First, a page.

National Hispanic Heritage Month takes place from Sept. 15 to Oct. 15 annually and celebrates the contributions and influence of Hispanic and Latino Americans and their heritage and culture to the history and achievements of the United States.
While American citizens whose ancestors came from Spain, Mexico, the Caribbean and Central and South America have helped strengthen communities across the country, individuals from these backgrounds have been historically underrepresented in the zoo and aquarium industry. For Hispanic Heritage Month, two Aquarium employees of Hispanic descent explore how their work at the Tennessee Aquarium can help pave the way for future generations of aquarists, conservation scientists and zoologists.
Brenda Salgado, Aquarist I
My family is my backbone. Like many parents, mine spent their entire lives providing for their children, doing everything they could to help us achieve our goals.
I was the first in my family to earn a college degree, and for this reason, I was determined to make them proud.
When I was in school, I knew I wanted to work with animals, but I was never sure what career I wanted to pursue for myself. I could not picture what path to take.
There was not a single Hispanic role model to guide me.
My parents tried their best, but having only a middle school education, it was hard for them to know how to help. Despite going to a Hispanic-serving institution, there were only a handful of Hispanic students in my biology classes, and none were taught by Hispanic professors.
You hear so many stories similar to mine because our parents and grandparents — even great grandparents — fought for us to have the luxuries we have today. They weren’t able to graduate high school or get their dream job because they sacrificed their lives to make sure their children had those opportunities.
It’s a silent struggle not being able to connect with the people you look up to due to differences in the way you were raised. Nobody truly understands the challenges a person is facing unless they have experienced them for themselves.
Being in a field where my heritage is underrepresented has shown me how important it is to change this.
I want to show younger generations that it is possible to achieve your dreams despite having so many invisible obstacles in the way. I feel like I blindly found my way to my dream job, but my path to working here might have been clearer if I had a role model who looked like me to show me the way.
As an aquarist, I work mostly with fish, but interactions with the guests who visit the aquarium are a common occurrence. One of my favorite parts of my job is being able to connect with our Hispanic guests. It brings me joy seeing their faces light up when I speak in our native language. These interactions feel good, whether it be something simple, like helping them find their way, or answering a more elaborate question about a species of fish in our exhibits.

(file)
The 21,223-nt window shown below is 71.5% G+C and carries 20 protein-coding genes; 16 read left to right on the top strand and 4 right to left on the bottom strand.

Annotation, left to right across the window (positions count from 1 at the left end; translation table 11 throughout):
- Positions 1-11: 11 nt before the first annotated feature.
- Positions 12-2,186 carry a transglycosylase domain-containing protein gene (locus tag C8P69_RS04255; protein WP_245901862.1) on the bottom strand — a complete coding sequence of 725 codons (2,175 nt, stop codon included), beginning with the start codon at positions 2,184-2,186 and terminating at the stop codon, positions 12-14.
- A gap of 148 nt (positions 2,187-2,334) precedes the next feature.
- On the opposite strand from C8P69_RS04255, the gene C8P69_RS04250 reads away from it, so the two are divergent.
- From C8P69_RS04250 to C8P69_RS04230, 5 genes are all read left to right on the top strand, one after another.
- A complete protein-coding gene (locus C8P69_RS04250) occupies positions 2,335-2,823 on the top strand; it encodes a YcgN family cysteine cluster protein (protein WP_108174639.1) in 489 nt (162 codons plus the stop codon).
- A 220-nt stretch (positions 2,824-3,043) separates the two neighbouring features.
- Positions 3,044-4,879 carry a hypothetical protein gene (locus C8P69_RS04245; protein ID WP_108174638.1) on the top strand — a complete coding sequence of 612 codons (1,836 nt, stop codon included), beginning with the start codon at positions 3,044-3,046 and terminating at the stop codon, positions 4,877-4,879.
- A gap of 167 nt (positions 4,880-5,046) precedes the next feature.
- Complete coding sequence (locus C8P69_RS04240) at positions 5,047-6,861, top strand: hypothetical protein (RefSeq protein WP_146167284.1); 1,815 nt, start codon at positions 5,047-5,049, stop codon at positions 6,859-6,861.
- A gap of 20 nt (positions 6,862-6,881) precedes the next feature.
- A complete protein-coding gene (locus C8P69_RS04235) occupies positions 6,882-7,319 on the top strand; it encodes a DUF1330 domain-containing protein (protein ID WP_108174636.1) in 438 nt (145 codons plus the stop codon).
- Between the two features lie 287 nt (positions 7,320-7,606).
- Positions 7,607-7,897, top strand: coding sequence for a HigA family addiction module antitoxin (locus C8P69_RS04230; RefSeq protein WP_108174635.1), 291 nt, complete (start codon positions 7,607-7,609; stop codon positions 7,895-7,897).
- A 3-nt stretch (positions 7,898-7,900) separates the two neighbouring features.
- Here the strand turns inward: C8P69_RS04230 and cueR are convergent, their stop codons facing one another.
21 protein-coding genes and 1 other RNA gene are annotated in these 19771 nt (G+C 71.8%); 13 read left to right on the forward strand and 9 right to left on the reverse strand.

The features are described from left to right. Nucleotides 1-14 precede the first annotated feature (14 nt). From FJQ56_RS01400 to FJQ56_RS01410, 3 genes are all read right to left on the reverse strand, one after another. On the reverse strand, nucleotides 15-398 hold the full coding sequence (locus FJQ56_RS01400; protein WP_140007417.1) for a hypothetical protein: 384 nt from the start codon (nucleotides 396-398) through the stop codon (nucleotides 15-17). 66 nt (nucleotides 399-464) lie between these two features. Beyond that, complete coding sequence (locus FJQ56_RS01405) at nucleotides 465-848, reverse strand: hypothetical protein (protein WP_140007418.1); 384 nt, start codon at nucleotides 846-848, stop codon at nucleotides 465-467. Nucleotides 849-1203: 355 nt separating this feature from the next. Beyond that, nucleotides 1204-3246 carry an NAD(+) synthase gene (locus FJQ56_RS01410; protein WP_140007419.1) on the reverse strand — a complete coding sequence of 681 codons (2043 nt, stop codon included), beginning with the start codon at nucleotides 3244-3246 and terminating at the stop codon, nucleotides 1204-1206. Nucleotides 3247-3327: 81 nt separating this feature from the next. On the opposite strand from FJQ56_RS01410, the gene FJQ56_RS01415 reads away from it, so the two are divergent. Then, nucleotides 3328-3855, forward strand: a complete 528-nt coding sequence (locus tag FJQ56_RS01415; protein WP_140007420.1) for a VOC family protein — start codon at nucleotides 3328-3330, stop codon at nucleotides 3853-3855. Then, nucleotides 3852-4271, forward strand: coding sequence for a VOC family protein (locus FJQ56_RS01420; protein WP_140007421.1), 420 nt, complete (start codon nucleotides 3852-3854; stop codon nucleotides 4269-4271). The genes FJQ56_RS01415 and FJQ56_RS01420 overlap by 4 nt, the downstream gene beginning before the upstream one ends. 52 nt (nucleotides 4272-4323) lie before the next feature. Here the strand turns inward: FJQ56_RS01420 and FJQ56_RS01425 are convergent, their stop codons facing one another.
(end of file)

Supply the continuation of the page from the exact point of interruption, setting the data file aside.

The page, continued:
Growing up with parents who only spoke Spanish made me realize the importance of having people understand you. I see my parents in the people I interact with, and I will always do my best to help them because I know how much it means for them to feel heard.
I am grateful that my work here at the Tennessee Aquarium lets me show mi gente we can do anything with hard work and dedication! It is important to me to be the role model I never had.
Helaina Gomez, Watershed Coordinator
My Abuelita and Abuelito were barely 18 when they left Mexico for Southern California in the 1970s. They were expecting their first son, my dad, and dreamed of the opportunities being an American would provide for him.
My dad went on to start a family of his own and moved us across the country to Atlanta, Georgia, where he began a 30-year career as a firefighter and established himself as a member of his community. However, moving to the South changed a lot for the Gomez family, and the pressure to blend in — or rather, to assimilate — distanced us from our Mexican heritage.
My Abuelita worked hard to keep traditions alive within our household. Part of that included reminding me of the important role nature has in our existence. Her connection to plants and animals spurred my fascination with the ecosystem surrounding me and led me to the career path in conservation science I’m following now.
For as long as I can remember, I’ve always responded to the question “What do you want to be when you grow up?” by pointing to roles involving working with animals. I dreamed of being a veterinarian or a wildlife photographer, anything I could think of that meant I could be in nature.
As I got older, I discovered other ways to make that happen, and I began pursuing a career in conservation ecology.
As I’ve become more involved in this line of work, I’ve noticed that, sometimes, I’m the only person of color in the room. I am very aware of the historic issues that have led to this, but I am also reminded of how my presence indicates things are changing.
When other people of color see me in the conservation community, I want them to feel empowered to protect their environment, too. As I grow older and progress in my career, I hope I will be able to look around the room and see many different groups of people working together.
The importance of representation is better understood today than it has ever been, and I am proud to represent the Latino community in a space where our voice and perspectives have been historically underrepresented.